Just before leaving for Cuba on Saturday morning, Pope Francis met with the Syrian family of refugees he has invited to take up residence in the Vatican.
The family—comprising mother, father and two children—went to the Casa Santa Marta residence where they greeted the Pope and wished him a happy trip to Cuba and the United States.
Natives of Damascus, the land near where Saint Paul had his conversion to Christianity 2000 years ago, the family are Christians from the Greek-Melkite Catholic Patriarchate of Antioch. They fled war-torn Syria without papers, and have applied for asylum in Italy. For the last few days they have been living in an apartment near St. Peter’s Basilica, under the care of the Vatican parish of Saint Anne. They are the first of the two families of migrants who will be hosted by the Vatican parishes.
Coincidentally, the family arrived in Italy on the very Sunday when Pope Francis addressed his appeal to all parishes, convents and Catholic religious communities in Europe to take in a migrant family.
“What I asked was this,” he said, “for every parish, every religious institute and every convent to host a family. A family, not an individual. A family gives more security of containment, and helps avoid infiltrations of other sorts.”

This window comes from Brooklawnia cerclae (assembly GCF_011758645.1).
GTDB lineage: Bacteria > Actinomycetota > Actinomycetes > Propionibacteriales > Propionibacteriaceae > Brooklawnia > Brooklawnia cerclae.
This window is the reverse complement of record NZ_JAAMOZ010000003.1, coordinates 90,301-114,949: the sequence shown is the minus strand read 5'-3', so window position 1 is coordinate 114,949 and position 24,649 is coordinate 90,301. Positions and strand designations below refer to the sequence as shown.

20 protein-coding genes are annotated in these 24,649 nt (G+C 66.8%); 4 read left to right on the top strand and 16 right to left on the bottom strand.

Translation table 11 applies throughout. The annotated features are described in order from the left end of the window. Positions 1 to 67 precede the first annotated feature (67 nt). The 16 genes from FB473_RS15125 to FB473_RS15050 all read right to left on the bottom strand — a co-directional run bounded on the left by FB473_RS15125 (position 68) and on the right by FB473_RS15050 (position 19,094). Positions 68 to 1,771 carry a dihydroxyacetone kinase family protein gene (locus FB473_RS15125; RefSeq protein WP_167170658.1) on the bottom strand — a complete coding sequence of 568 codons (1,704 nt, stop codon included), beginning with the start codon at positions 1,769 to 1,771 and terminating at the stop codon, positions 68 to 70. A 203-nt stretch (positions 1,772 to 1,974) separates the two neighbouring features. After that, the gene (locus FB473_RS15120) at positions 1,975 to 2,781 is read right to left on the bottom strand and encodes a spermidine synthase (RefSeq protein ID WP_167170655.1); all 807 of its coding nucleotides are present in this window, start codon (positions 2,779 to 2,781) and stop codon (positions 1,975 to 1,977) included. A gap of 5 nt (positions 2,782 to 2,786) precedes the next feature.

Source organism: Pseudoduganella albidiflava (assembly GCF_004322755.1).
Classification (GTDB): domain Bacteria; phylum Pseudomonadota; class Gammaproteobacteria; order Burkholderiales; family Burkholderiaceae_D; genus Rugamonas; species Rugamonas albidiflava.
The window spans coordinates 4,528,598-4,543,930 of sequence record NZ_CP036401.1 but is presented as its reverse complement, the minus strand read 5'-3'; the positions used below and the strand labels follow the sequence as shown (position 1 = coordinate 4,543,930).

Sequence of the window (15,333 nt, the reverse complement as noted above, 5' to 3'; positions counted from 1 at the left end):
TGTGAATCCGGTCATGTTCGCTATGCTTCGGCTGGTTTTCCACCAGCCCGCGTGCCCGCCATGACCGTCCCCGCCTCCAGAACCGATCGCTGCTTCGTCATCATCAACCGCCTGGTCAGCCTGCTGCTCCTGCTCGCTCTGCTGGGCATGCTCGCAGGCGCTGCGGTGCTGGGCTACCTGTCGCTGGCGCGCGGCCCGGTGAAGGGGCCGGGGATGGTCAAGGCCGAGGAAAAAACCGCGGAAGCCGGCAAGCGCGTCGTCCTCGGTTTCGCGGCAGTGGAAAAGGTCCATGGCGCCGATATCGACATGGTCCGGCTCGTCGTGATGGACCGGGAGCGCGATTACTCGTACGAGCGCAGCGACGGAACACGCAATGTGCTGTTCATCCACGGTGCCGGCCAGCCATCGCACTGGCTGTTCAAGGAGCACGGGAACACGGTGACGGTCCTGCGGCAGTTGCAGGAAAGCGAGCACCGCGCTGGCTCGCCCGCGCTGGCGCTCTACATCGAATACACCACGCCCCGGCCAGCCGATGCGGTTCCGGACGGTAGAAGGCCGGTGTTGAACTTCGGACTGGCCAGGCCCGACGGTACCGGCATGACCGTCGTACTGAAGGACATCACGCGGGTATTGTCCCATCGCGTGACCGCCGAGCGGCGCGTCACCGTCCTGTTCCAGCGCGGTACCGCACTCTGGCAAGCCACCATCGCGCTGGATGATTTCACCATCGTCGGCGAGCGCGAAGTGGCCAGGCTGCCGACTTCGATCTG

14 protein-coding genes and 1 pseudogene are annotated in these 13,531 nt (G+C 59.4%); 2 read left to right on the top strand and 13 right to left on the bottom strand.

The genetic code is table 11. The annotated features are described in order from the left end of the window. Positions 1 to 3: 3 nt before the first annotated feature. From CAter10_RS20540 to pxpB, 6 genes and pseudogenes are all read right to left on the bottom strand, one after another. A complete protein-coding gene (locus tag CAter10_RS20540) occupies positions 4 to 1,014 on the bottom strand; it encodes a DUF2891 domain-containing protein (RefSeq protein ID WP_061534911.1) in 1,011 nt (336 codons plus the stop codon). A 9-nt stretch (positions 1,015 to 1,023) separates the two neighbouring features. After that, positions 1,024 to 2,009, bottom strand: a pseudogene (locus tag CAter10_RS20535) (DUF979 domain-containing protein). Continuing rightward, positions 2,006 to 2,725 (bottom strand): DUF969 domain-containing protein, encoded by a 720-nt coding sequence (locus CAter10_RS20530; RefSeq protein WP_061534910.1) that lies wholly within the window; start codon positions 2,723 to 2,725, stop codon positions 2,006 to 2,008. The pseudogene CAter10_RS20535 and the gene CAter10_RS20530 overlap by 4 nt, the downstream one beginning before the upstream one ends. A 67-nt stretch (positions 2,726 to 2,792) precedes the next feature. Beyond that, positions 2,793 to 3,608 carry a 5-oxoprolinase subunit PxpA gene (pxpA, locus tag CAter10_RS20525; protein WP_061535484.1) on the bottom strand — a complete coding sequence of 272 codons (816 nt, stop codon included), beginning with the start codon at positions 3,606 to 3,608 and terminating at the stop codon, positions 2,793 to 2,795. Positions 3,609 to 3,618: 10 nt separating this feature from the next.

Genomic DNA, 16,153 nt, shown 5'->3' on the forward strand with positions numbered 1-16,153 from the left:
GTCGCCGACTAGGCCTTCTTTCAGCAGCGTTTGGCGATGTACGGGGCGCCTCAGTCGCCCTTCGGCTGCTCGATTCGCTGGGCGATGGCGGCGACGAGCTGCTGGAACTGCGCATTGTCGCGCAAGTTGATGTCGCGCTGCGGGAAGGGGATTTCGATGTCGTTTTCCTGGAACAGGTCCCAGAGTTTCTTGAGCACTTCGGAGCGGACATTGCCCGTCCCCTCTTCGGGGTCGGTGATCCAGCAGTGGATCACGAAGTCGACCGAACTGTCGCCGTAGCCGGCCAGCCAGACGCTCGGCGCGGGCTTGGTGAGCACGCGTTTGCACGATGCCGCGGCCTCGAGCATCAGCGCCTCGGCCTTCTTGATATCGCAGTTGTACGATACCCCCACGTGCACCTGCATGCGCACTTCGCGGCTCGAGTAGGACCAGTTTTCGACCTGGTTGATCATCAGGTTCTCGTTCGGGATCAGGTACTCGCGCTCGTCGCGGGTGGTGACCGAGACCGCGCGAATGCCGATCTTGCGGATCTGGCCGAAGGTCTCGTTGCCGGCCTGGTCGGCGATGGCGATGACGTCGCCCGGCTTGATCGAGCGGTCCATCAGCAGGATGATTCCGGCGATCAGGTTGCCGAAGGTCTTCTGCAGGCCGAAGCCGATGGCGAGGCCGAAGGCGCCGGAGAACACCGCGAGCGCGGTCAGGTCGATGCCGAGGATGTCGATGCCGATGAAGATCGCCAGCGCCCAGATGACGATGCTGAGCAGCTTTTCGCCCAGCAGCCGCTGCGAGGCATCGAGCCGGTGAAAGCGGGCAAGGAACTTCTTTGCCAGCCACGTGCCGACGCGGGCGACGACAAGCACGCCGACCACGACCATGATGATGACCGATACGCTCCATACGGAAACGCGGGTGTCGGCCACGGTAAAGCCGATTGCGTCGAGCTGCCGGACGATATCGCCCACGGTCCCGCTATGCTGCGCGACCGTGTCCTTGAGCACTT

The Pope’s appeal drew diverse reactions, with many parishes and convents responding positively and others expressing reservations.
Cardinal Peter Erdo, the archbishop of Budapest and president of the European Bishops conference, explained that “giving hospitality to migrants in transition is not possible because in Hungary hosting undocumented migrants is a criminal offense and whoever breaks this law can be charged with trafficking in persons.”
Another Hungarian bishop reacted more strongly still, saying that Pope Francis is wrong on the migrant crisis and the wave of Muslim migrants currently sweeping Europe actually represents an “invasion.”
Laszlo Kiss-Rigo, Bishop of Szeged-Csanad in southern Hungary, said the migrants “come here with cries of ‘Allahu Akbar.’ They want to take over.” He added that Pope Francis “doesn’t know the situation” and that many so-called refugees are actually economic migrants.
The Vatican expects its second family of migrants to arrive soon.
Under Italian law, for the first six months after submission of the request for asylum applicants are not permitted to work.
Italy has not yet decided whether or not to recognize the Syrian family’s refugee status, and the Vatican is keeping their identity private.
The Vatican has also requested that journalists and “paparazzi” not hound the family for pictures and interviews, but that their privacy be respected.
Follow Thomas D. Williams on Twitter @tdwilliamsrome